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Chapter 11. Under Heaven’s protection. I, PETRUS ROMANUS. A documented fiction.

The desire to fulfill the Lord's mandate and write 12 novels about my experiences plunged me into long writing sessions. I often remembered to eat after dark.

I did, however, have two-hour intervals to meditate in the morning and before going to bed.

I applied the lessons I received from the astrologer, upon my arrival in India in November. By sitting in the half lotus position and repeating "Ommm" several times, the body clams down.

Once all the muscles have relaxed (this can be done by breathing in and out in imagination through each muscle), the mind represents the spirit detaching itself from the body.

You may walk through the room, just as you remember it, crossing the walls, and the spirit takes flight to the celestial spheres, to meet there with your divinity or with whomever you want to talk to.

What in the West we consider a flight of imagination is also an approach to the matrix of ​​thoughts, a non-dimensional zone of which we are all part.

In the same way mathematicians use negative numbers in order to calculate correct real amounts of goods, thus our minds make use of imagination (negative reality) in order to conclude what is right and wrong.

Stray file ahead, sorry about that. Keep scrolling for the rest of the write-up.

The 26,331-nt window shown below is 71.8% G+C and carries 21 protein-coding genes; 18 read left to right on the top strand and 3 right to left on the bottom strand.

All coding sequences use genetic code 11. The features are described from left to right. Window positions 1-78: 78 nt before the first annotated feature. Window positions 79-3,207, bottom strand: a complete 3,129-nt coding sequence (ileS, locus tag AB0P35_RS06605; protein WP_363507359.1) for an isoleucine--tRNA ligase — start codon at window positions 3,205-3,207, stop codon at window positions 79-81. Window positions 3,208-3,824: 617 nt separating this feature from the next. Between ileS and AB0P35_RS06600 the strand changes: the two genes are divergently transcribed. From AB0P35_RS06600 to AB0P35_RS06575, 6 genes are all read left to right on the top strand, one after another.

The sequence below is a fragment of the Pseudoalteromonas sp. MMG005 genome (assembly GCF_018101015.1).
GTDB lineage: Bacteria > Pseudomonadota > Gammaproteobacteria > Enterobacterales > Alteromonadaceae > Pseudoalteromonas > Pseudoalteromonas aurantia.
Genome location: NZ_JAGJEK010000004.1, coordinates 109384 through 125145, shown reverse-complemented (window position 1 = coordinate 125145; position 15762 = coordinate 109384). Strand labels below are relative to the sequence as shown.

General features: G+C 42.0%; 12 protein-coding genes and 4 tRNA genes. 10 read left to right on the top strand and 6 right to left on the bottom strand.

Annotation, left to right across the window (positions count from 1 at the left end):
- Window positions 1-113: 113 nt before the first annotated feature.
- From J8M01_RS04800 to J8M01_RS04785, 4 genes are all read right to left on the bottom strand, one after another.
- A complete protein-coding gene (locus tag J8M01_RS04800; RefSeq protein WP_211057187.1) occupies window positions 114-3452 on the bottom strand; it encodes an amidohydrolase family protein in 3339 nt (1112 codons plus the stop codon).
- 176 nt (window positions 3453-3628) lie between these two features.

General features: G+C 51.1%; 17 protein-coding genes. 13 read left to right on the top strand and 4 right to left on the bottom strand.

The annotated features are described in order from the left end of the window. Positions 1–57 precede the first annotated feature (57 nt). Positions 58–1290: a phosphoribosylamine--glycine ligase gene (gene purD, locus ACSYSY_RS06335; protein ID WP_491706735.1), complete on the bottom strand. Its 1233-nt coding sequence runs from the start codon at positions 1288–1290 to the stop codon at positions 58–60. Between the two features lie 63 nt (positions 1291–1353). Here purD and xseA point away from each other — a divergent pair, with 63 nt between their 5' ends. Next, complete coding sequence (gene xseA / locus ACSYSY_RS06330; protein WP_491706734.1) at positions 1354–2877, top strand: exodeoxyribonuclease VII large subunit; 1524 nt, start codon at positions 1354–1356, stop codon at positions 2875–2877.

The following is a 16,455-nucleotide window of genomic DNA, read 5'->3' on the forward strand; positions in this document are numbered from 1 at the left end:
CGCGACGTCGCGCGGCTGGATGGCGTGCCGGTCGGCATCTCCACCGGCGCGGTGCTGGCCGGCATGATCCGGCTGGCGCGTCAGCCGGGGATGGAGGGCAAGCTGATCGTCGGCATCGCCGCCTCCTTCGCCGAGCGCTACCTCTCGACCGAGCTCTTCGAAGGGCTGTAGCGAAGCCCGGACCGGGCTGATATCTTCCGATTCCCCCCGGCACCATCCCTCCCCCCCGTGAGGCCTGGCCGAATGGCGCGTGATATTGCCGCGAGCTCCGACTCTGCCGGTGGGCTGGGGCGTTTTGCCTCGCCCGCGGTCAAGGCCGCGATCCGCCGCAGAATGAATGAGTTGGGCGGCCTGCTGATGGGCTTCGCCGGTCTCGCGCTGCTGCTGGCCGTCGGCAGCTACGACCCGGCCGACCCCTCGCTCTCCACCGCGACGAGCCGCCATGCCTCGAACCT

Every time I have an apprehension, I meditate and invoke Jesus, my divinity, to request his advice.

He answers me from the Idea that I have of the Supreme Good, to use the language of Kant in his Critique of Pure Reason.

It is, in other words, an examination of conscience, in which we discern the best thoughts from the harmful ones.

My anxiety was growing, since it was already the third week of June and it was clear that I would not have time, in a month and a half, to even finish my first novel.

So I meditated and called on the Lord.

"You don't have to suffer," he told me. "I already suffered for you."

"What should I do?" I asked.

"Your destiny is to travel", he told me, "don't resist it".

In two months of stillness and fasting, I had saved enough to visit some of the remote regions of India. I thought of New Delhi, Mumbai, Calcutta or Tibet, but I quoted tickets and realized that the cheapest travel packages were available for neighboring Thailand.

I considered becoming a Buddhist monk.

I had read that they could spend entire days meditating, a practice that I still consider the most powerful form of prayer.

What if I contact them, and they teach me their secrets?

And without informing my acquaintances, I bought a ticket and, after a three-hour flight, I arrived in Bangkok on June 22, 2011.